For a free sample of some great New Orleans-style piano playing go to YouTube and type "Tom McDermott plays Death Ray Boogie" into the search bar. You'll be glad you did. Tom is something else.

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One of the many great bands offering three days of free music from bandstands all over the French Quarter.

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Part of the crowd in Jackson Square on opening day. Food and drink vendors from many of the city's hundreds of restaurants offer their wares at reasonable prices during FQF.

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The legendary clarinetist Pete Fountain (who lost everything except his life to Katrina) played a few numbers with the FQF All Stars on opening day. (Third from left in the picture)

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St. Louis Cathedral, always an awe-inspiring sight.

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The street artists were out in force. Some of this stuff is as bad as anything Uncle Jack has ever seen in the Museum of Modern Art and it's a lot cheaper.

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The Lucky Dog vendors had three great days. New Orleans cuisine at its finest.

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The Mississippi is swollen with melted ice and snow from Minnesota causing the Natchez some trouble docking.

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Abita is the local beer of choice now that Jax and Dixie are gone. Good stuff, made with water from Abita Springs just north of the city. Pairs well with muffulettas.

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Tom McDermott, Uncle Jack's favorite piano player, and clarinetist Tim Laughlin at Snug Harbor Sunday afternoon. Great music---and FREE.

posted by Uncle Jack at 8:28 AM

Comments [0]

Thursday, April 16, 2009
FQF, Thursday April 16, 2009

              Uncle Jack and Mrs. U.J. are going to New Orleans this weekend to spend the very few shekels they have left after paying their income tax. They are going down there for the annual French Quarter Jazz Festival which for jazz nuts
like them is like Heaven might turn out to be for other people who are not as much into earthly delights as they are.
       He should explain right away that the French Quarter Festival is not to be confused with the Jazz and Heritage Festival which is kind of a musical zoo they put on down there every year but later in the spring. They hold it out at the race track and thousands of people mill around out there in the mud or dust, whichever it happens to be at the time, drinking Bud Lite with both hands and listening to l4 kinds of music all at the same time. Uncle Jack would not go to the Jazz and Heritage Festival even if they gave the beer away, which should giveyou some idea how bad it is.
              The French Quarter Jazz Festival is another kettle of crayfish because it is devoted entirely to that music which is the finest flowering of the human intelligence as far as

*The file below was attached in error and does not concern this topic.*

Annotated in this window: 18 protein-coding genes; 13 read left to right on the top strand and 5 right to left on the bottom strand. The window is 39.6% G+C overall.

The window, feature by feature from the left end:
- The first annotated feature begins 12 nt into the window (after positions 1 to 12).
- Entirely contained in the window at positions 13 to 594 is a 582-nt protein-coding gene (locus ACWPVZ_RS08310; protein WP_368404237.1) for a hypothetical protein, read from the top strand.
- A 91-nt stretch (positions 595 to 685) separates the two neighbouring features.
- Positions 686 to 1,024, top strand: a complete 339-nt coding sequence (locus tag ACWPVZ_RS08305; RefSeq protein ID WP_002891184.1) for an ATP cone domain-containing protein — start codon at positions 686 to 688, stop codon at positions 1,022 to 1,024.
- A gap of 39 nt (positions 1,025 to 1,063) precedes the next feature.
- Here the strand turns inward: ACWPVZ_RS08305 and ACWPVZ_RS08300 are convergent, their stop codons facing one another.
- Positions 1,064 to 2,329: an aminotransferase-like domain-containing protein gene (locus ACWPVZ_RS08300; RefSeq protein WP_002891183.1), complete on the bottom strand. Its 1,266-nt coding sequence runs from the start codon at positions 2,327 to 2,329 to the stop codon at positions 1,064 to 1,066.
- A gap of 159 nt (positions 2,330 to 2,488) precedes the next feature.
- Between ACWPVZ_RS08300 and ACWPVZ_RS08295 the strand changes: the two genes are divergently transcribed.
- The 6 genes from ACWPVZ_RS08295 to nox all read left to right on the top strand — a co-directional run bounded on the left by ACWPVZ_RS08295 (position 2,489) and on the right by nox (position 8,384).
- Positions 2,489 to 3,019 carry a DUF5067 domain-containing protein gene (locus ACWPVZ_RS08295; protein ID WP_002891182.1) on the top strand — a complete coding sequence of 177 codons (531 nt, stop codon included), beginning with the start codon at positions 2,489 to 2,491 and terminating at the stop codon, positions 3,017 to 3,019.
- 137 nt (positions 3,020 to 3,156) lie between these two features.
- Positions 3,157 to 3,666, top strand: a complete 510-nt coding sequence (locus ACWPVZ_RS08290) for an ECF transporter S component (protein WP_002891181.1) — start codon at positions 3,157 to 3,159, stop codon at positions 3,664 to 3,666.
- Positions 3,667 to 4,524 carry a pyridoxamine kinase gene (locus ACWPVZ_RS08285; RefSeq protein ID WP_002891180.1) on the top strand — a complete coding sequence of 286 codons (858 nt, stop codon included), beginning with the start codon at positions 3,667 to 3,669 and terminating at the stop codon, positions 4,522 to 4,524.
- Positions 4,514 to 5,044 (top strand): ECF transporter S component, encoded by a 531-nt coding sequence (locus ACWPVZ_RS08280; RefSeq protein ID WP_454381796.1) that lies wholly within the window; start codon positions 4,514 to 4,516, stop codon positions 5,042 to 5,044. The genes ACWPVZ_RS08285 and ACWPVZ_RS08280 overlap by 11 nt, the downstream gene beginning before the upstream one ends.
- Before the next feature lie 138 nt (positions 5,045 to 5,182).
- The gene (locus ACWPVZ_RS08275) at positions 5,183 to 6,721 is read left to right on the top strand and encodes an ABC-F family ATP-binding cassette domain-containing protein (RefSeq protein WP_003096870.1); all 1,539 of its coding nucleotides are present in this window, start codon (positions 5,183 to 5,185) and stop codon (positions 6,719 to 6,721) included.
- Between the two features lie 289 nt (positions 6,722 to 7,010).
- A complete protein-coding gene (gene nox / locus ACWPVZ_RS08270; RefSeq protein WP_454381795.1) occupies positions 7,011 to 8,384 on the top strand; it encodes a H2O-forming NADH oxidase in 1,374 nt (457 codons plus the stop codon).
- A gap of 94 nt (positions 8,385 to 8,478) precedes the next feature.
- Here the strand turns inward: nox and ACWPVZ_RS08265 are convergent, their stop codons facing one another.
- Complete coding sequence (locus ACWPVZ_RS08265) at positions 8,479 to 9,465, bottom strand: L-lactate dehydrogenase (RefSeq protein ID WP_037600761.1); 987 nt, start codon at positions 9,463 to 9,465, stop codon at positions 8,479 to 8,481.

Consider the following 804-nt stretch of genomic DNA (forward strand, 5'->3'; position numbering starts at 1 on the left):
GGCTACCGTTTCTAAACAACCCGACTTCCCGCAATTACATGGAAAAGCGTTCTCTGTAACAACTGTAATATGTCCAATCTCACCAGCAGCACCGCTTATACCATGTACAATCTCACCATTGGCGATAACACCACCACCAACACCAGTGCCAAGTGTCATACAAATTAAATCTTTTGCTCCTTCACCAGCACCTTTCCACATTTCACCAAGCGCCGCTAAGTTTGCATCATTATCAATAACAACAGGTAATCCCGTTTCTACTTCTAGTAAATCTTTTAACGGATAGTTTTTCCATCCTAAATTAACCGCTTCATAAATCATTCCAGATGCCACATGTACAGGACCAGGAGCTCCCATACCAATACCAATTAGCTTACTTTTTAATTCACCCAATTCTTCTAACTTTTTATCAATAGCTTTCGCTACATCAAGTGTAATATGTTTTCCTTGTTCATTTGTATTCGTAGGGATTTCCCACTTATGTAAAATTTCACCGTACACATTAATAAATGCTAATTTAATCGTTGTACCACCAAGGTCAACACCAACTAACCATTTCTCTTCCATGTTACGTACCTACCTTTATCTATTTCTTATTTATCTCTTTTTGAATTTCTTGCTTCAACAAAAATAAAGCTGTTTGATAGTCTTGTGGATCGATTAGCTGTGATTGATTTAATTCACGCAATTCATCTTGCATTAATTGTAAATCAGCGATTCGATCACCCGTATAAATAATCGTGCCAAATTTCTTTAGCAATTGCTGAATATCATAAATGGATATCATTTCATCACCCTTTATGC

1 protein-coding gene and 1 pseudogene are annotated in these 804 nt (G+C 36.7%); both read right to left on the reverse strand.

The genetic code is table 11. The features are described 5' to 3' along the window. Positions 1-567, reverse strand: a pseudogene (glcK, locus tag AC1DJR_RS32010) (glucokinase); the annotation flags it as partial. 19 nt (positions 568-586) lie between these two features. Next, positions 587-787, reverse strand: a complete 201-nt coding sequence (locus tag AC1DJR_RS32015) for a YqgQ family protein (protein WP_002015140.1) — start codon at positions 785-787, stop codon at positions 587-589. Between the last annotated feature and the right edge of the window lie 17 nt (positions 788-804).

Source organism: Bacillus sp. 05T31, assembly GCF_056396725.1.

Uncle Jack is concerned, namely New Orleans style jazz, often called "Dixieland" for short.
       If you think Uncle Jack is exaggerating he can refer you to the words of the late Leonard Bernstein, world class musical guru and longtime conductor of the New York Philharmonic Orchestra who once said "In all of music there is nothing as exciting as a good Dixieland band."
       And when he said that he really meant "all of music" including Bach and Beethoven and the Beatles and even Madonna. Anyway who is Uncle Jack to argue with Leonard Bernstein?

                     New Orleans is one of the few remaining places on the planet where jazz lovers like Uncle Jack can still hear the real stuff played by great musicians in smoky dives on into the wee hours of the morning just like it used to be in the old days before the rock and roll disaster changed everything---probably forever.
       This weekend thousands of Dixieland lovers and dozens of bands from all over the country and the world will flock to the French Quarter for a three-day celebration of this musical endangered species. Not surprisingly a large proportion of the celebrants and many of the musicians, too, will be a bit long in the tooth as they say over at the horse hospital.                    
       It never ceases to amaze Uncle Jack how many Dixieland Jazz musicians continue to perform well even into their eighties but he thinks he knows why. The music is so much fun to play and to listen to that it must stimulate some kind of anti-aging hormone in them just the way Swedish rye bread does in Uncle
                     It is just the opposite with players of rock and roll and modern jazz and rap and other such debased forms of musical expression who tend to lead miserably unhappy lives, produce
wretched sounds, and die young---although not young enough in many cases if you ask Uncle Jack.